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Backyard Water Play Safety

It’s going to be hot this week and we are planning on spending a ton of time outside cooling off with a variety of water toys and enjoying our pool.  Today, I would like to address the importance of backyard water play safety.

Planning our week, we will likely get out the hose and let the kids wash the car, run in the sprinkler, set up a water table, and use the slip and slide, in addition to letting them splash around in the kiddie pool.  And even though we don’t have a bigger pool, being safe around water is still a concern.

Backyard Water Play Safety Rules

  1. Our first rule of water play is to go over the rules, each and every time we play in the water we talk about water safety.

2. Active supervision when children are playing in the water is key.  Babies and toddlers can drown in just one inch of water, so the baby pool, a bucket of water or even a water table can become a drowning hazard.  It is important to keep younger children within arm’s reach of an adult when they are playing in the water.
To reduce the risk of drowning, empty buckets, containers, and pools and store them upside down after use so they don’t collect water and prevent possible drowning (and mosquitos too).

3, Keep your play area free of debris like rocks, sticks and if you have a dog, be sure to clean up after them.

4. Keep your water clean by having children who are not toilet trained use a swim diaper in pools and on the slip and slide.  For the water table, make sure you are dumping and cleaning it out when it seems dirty.  Also, make sure you get all the water out of the toys and allow them to dry properly, otherwise you may end up with mold growing on or in them.  This is especially of concern with the squeeze toys that squirt water.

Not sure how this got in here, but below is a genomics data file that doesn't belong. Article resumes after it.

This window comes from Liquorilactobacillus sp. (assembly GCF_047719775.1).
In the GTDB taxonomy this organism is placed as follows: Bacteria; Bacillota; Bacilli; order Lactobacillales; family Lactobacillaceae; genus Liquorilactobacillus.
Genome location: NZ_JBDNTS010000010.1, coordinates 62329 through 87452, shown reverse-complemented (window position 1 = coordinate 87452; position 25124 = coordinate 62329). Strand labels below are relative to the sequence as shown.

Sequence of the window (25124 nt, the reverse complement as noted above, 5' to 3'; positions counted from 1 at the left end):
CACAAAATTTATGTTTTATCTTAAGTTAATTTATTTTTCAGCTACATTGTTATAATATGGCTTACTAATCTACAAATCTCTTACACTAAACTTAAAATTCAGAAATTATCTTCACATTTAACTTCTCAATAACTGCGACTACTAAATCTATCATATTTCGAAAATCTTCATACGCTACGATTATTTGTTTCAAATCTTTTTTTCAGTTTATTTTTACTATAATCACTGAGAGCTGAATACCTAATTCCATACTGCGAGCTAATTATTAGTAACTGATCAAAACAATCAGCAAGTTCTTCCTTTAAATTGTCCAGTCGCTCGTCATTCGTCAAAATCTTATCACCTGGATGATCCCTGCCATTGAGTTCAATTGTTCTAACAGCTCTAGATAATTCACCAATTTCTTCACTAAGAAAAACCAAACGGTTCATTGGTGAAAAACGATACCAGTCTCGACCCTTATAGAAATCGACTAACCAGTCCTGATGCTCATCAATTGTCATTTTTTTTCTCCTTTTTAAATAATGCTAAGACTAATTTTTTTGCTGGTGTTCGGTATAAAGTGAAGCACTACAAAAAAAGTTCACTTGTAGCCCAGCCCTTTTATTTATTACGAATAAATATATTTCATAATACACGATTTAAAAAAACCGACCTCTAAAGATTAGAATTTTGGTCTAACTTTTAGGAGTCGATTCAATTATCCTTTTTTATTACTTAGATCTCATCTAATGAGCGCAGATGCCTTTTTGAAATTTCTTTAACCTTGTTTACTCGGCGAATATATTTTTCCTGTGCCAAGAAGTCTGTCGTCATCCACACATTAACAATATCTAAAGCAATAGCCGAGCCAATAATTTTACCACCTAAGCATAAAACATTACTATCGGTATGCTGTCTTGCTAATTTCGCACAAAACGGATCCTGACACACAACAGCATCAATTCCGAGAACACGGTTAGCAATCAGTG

5. Run the hose before you let the kids play in the water so they are not burned by the hot water.  The water in the hose can get hot quickly, so let it run a bit even if you just used it a few minutes ago to keep your children safe.

6, Be sure to protect your child’s skin with sunscreen, clothing or provide shade for summer play.

7. Enroll your child in formal year-round swimming lessons. The America’s National Institute of Health study concluded that participation in formal swimming lessons, like those offered at Golfish Swim School, was associated with an 88% reduction in the risk of drowning for children ages 1 to 4 years (Archives Pediatric Medicine, Vol 163 No 3, March 2009).  Year -round practice during the winter months will keep safety rules and skills fresh in your child’s mind.

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